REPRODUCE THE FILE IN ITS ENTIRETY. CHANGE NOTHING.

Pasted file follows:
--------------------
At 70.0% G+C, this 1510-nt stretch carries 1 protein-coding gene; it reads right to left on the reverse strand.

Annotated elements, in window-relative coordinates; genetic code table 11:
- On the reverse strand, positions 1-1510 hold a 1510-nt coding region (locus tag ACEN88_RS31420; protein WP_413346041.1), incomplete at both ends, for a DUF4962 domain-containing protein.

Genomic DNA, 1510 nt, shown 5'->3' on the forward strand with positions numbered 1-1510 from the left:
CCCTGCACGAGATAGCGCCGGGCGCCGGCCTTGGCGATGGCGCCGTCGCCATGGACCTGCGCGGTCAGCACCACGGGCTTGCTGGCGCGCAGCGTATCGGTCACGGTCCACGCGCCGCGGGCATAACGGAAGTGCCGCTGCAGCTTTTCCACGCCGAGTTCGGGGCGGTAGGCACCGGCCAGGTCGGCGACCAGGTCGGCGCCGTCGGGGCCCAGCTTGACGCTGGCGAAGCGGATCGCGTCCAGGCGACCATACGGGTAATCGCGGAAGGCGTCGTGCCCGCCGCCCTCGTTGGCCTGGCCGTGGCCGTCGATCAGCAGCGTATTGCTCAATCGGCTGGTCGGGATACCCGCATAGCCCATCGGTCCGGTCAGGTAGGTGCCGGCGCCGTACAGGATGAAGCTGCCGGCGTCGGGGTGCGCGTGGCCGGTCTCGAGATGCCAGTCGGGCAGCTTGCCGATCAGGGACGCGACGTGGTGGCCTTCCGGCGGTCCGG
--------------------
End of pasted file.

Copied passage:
At 70.0% G+C, this 1510-nt stretch carries 1 protein-coding gene; it reads right to left on the reverse strand.

Annotated elements, in window-relative coordinates; genetic code table 11:
- On the reverse strand, positions 1-1510 hold a 1510-nt coding region (locus tag ACEN88_RS31420; protein WP_413346041.1), incomplete at both ends, for a DUF4962 domain-containing protein.

Genomic DNA, 1510 nt, shown 5'->3' on the forward strand with positions numbered 1-1510 from the left:
CCCTGCACGAGATAGCGCCGGGCGCCGGCCTTGGCGATGGCGCCGTCGCCATGGACCTGCGCGGTCAGCACCACGGGCTTGCTGGCGCGCAGCGTATCGGTCACGGTCCACGCGCCGCGGGCATAACGGAAGTGCCGCTGCAGCTTTTCCACGCCGAGTTCGGGGCGGTAGGCACCGGCCAGGTCGGCGACCAGGTCGGCGCCGTCGGGGCCCAGCTTGACGCTGGCGAAGCGGATCGCGTCCAGGCGACCATACGGGTAATCGCGGAAGGCGTCGTGCCCGCCGCCCTCGTTGGCCTGGCCGTGGCCGTCGATCAGCAGCGTATTGCTCAATCGGCTGGTCGGGATACCCGCATAGCCCATCGGTCCGGTCAGGTAGGTGCCGGCGCCGTACAGGATGAAGCTGCCGGCGTCGGGGTGCGCGTGGCCGGTCTCGAGATGCCAGTCGGGCAGCTTGCCGATCAGGGACGCGACGTGGTGGCCTTCCGGCGGTCCGG